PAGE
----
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Relational representation : nongovernmental actors in global politics

  • Author(s): Lyon, Antony John Pierre
  • et al.
Abstract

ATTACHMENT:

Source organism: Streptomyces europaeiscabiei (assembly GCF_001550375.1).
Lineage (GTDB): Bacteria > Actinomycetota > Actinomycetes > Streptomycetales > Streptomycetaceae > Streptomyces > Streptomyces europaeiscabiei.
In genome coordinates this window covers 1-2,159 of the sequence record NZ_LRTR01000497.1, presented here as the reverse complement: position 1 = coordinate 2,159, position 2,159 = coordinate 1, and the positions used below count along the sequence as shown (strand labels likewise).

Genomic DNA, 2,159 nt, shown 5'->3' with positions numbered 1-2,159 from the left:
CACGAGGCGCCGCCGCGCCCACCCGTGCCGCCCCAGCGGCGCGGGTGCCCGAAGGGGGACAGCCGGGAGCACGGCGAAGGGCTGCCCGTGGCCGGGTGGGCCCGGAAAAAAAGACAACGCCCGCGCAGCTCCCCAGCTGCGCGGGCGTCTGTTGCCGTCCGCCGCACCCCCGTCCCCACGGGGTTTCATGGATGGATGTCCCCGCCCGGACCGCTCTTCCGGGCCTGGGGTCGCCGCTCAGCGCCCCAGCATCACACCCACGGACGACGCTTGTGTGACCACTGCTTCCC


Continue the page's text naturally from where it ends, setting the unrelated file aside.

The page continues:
The emergence of nongovernmental actors within global politics challenges several of our assumptions about what constitutes a legitimate political actor beyond the nation -state. For many, nongovernmental actors are only a signal of some larger political issue. To some, the new political actors serve as evidence for the status of sovereignty. They either signal a shift to a post-sovereign politics or are trivialized in an effort to reaffirm state sovereignty. To others, nongovernmental actors are seen as laying the groundwork for the coming cosmopolitan global community. Few have considered the practices of nongovernmental actors on their own terms. The emergence of nongovernmental actors within global politics challenges several of our assumptions about what constitutes a legitimate political actor beyond the nation -state. For many, nongovernmental actors are only a signal of some larger political issue. To some, the new political actors serve as evidence for the status of sovereignty. They either signal a shift to a post-sovereign politics or are trivialized in an effort to reaffirm state sovereignty. To others, nongovernmental actors are seen as laying the groundwork for the coming cosmopolitan global community. Few have considered the practices of nongovernmental actors on their own terms. In Part Two, through an examination of Hobbes and Rousseau, I argue that the central difficulty limiting the concept of representation is the focus on mediation, which prevents the consideration of alternative claims to represent. Then, in Part Three, I introduce a rethinking of representation that is anchored in responding to the other, rather than in the total mediation suggested by acting for the other. The incorporation of intersubjectivity leads to an understanding of relational representation. This responsive form of representation, I argue, is the type of representation evident in the practices of nongovernmental actors. They are representative in the sense that they work within a relationship that works to continually re- present the represented as persons increasingly capable of using their agency. This situation generates a standard of accountability that can then be used when assessing the legitimacy of a nongovernmental actor's claim to represent other persons or communities. By connecting the practices of nongovernmental actors to the capacity to engage in relational representation, it is evident that nongovernmental actors practice a new politics. Understanding their practice-based representation is valuable for both lending clarity to our contemporary political experiences and for serving as the catalyst to rethink the concept of representation for new political times

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